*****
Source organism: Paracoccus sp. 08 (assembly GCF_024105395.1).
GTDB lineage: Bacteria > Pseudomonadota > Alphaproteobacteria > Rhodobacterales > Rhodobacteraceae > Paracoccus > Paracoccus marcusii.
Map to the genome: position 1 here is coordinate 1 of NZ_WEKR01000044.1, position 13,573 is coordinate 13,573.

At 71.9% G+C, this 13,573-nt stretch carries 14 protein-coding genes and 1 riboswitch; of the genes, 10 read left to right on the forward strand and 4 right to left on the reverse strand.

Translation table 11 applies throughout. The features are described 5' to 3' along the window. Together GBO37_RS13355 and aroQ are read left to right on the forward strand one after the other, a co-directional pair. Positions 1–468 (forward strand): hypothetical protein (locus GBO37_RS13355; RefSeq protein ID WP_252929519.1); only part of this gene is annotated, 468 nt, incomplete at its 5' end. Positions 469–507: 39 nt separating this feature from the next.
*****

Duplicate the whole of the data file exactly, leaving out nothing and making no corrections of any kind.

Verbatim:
Source organism: Paracoccus sp. 08 (assembly GCF_024105395.1).
GTDB lineage: Bacteria > Pseudomonadota > Alphaproteobacteria > Rhodobacterales > Rhodobacteraceae > Paracoccus > Paracoccus marcusii.
Map to the genome: position 1 here is coordinate 1 of NZ_WEKR01000044.1, position 13,573 is coordinate 13,573.

At 71.9% G+C, this 13,573-nt stretch carries 14 protein-coding genes and 1 riboswitch; of the genes, 10 read left to right on the forward strand and 4 right to left on the reverse strand.

Translation table 11 applies throughout. The features are described 5' to 3' along the window. Together GBO37_RS13355 and aroQ are read left to right on the forward strand one after the other, a co-directional pair. Positions 1–468 (forward strand): hypothetical protein (locus GBO37_RS13355; RefSeq protein ID WP_252929519.1); only part of this gene is annotated, 468 nt, incomplete at its 5' end. Positions 469–507: 39 nt separating this feature from the next.